What is the treatment for bowel cancer?
6 ways to reduce your risk of bowel cancer
Bowel cancer is the second most common cause of cancer death in the UK, accounting for 10% of all cancer deaths between 2017 and 2019, according to Cancer Research UK. However, whilst the overall rates of bowel cancer are falling, the number of under 50s who have the condition is increasing.
No matter your age, there are plenty of things you can do to reduce your risk of getting bowel cancer. Here, gastroenterologist Dr Monique van Leerdam shares her advice.
Bowel cancer is a general term for cancer that begins in the large bowel. Depending on where the cancer starts, bowel cancer is sometimes called colon or rectal cancer.
The main symptoms of bowel cancer are:
- Bleeding from your bottom and/or blood in your poo.
- A persistent and unexplained change in bowel habit.
- Unexplained weight loss.
- Extreme tiredness for no obvious reason.
- A pain or lump in your stomach.
Speak to your doctor if you have any of these symptoms.
Ways to help prevent bowel cancer
More than half of all bowel cancer cases are preventable1, and are generally due to lifestyle. Preventable causes are thought to be the main reason why there has been a 48% increase in the number of 25 - 49 year olds with bowel cancer2. Living a healthy lifestyle is more important than ever.
Cancer Research UK says the main causes of bowel cancer and the percentage of people affected are:
- 28% - eating too little fibre.
- 13% - eating processed meat.
- 11% - being overweight or obese.
- 6% - alcohol drinking.
- 7% - smoking.
- 5% - too little physical activity.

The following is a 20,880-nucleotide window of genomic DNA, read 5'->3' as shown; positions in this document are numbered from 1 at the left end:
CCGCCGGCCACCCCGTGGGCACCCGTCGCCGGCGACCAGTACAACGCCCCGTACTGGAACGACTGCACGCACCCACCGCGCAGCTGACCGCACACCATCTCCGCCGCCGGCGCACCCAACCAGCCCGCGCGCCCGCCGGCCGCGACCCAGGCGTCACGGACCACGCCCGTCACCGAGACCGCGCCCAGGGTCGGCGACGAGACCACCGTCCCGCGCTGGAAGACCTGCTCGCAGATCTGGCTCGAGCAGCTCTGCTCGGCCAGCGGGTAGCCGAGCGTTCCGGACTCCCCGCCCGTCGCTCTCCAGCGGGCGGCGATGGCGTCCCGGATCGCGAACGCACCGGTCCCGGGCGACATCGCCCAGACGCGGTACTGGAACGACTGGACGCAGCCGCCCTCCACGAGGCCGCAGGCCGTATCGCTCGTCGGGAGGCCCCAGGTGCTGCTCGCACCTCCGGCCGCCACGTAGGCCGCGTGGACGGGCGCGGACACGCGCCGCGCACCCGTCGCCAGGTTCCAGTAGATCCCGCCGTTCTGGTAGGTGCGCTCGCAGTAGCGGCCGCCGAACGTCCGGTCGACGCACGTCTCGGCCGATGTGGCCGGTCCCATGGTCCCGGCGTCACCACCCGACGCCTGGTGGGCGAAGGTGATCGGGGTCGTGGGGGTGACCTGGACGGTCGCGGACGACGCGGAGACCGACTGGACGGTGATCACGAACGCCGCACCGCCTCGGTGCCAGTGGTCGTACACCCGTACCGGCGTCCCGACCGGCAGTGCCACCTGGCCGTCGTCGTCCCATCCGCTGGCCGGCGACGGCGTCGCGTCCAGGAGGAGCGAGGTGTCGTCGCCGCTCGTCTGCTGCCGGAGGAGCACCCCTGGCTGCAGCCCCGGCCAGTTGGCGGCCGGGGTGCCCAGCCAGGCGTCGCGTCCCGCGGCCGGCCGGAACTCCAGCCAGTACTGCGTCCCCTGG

- 2% - ionising radiation.
Simple changes to your diet and lifestyle can make a big difference to your chance of getting bowel cancer. And making those changes as early as possible could be key to reducing your risk. Here are six steps you can try to make a real difference.
Reduce how much red and processed meat you eat
The amount of red and processed meat we eat has increased over the past 50 years. Coinciding with this, is research that shows the long-term consumption of red and particularly processed meat - such as hams, salami, and sausages - may increase your risk of bowel cancer3.
You don't need to stop eating red meat completely - it's a good source of protein and iron and can help form a balanced diet - but do so in moderation. Guidelines suggest we should eat no more than 70g a day of red or processed meat - this is around three slices of ham, two rashers of bacon, or one small beefburger. However, there has been much research which links the nitrates put into many processed meats to increasing risks of bowel cancer4.
Try swapping red meat for chicken or fish, have a few meat free days each week and have as little processed meat as possible.
Eat more dietary fibre
Dietary fibre - also called plant-based carbohydrates - provides a variety of health benefits, including helping your digestive system stay healthy. It may also help prevent you getting bowel cancer.
To get more fibre in your diet, try:
- Swapping to brown rice, pasta, or bread.
- Swapping crisps for low calorie plain popcorn.
- Choosing wholegrain breakfast cereals.
- Eating more fruit and vegetables high in fibre, such as peas and raspberries.
- Adding beans and pulses to your diet.